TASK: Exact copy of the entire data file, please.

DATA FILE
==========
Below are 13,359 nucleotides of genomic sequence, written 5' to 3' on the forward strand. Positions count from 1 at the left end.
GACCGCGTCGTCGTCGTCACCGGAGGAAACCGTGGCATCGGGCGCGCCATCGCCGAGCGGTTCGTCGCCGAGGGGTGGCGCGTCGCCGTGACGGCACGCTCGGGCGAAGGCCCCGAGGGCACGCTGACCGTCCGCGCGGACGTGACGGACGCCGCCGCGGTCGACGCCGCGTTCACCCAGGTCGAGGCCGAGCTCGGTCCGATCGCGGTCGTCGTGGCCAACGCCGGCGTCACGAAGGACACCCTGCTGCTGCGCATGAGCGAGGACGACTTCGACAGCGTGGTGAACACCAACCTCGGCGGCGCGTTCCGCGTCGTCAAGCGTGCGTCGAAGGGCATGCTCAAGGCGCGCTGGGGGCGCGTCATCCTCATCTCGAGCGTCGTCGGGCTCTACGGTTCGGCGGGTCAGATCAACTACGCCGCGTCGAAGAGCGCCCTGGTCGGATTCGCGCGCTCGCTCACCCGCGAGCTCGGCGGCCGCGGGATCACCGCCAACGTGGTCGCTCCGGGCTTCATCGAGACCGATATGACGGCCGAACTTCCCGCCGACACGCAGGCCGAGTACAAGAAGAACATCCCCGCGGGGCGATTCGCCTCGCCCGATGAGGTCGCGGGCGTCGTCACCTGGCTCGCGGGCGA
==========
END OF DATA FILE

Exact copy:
Below are 13,359 nucleotides of genomic sequence, written 5' to 3' on the forward strand. Positions count from 1 at the left end.
GACCGCGTCGTCGTCGTCACCGGAGGAAACCGTGGCATCGGGCGCGCCATCGCCGAGCGGTTCGTCGCCGAGGGGTGGCGCGTCGCCGTGACGGCACGCTCGGGCGAAGGCCCCGAGGGCACGCTGACCGTCCGCGCGGACGTGACGGACGCCGCCGCGGTCGACGCCGCGTTCACCCAGGTCGAGGCCGAGCTCGGTCCGATCGCGGTCGTCGTGGCCAACGCCGGCGTCACGAAGGACACCCTGCTGCTGCGCATGAGCGAGGACGACTTCGACAGCGTGGTGAACACCAACCTCGGCGGCGCGTTCCGCGTCGTCAAGCGTGCGTCGAAGGGCATGCTCAAGGCGCGCTGGGGGCGCGTCATCCTCATCTCGAGCGTCGTCGGGCTCTACGGTTCGGCGGGTCAGATCAACTACGCCGCGTCGAAGAGCGCCCTGGTCGGATTCGCGCGCTCGCTCACCCGCGAGCTCGGCGGCCGCGGGATCACCGCCAACGTGGTCGCTCCGGGCTTCATCGAGACCGATATGACGGCCGAACTTCCCGCCGACACGCAGGCCGAGTACAAGAAGAACATCCCCGCGGGGCGATTCGCCTCGCCCGATGAGGTCGCGGGCGTCGTCACCTGGCTCGCGGGCGA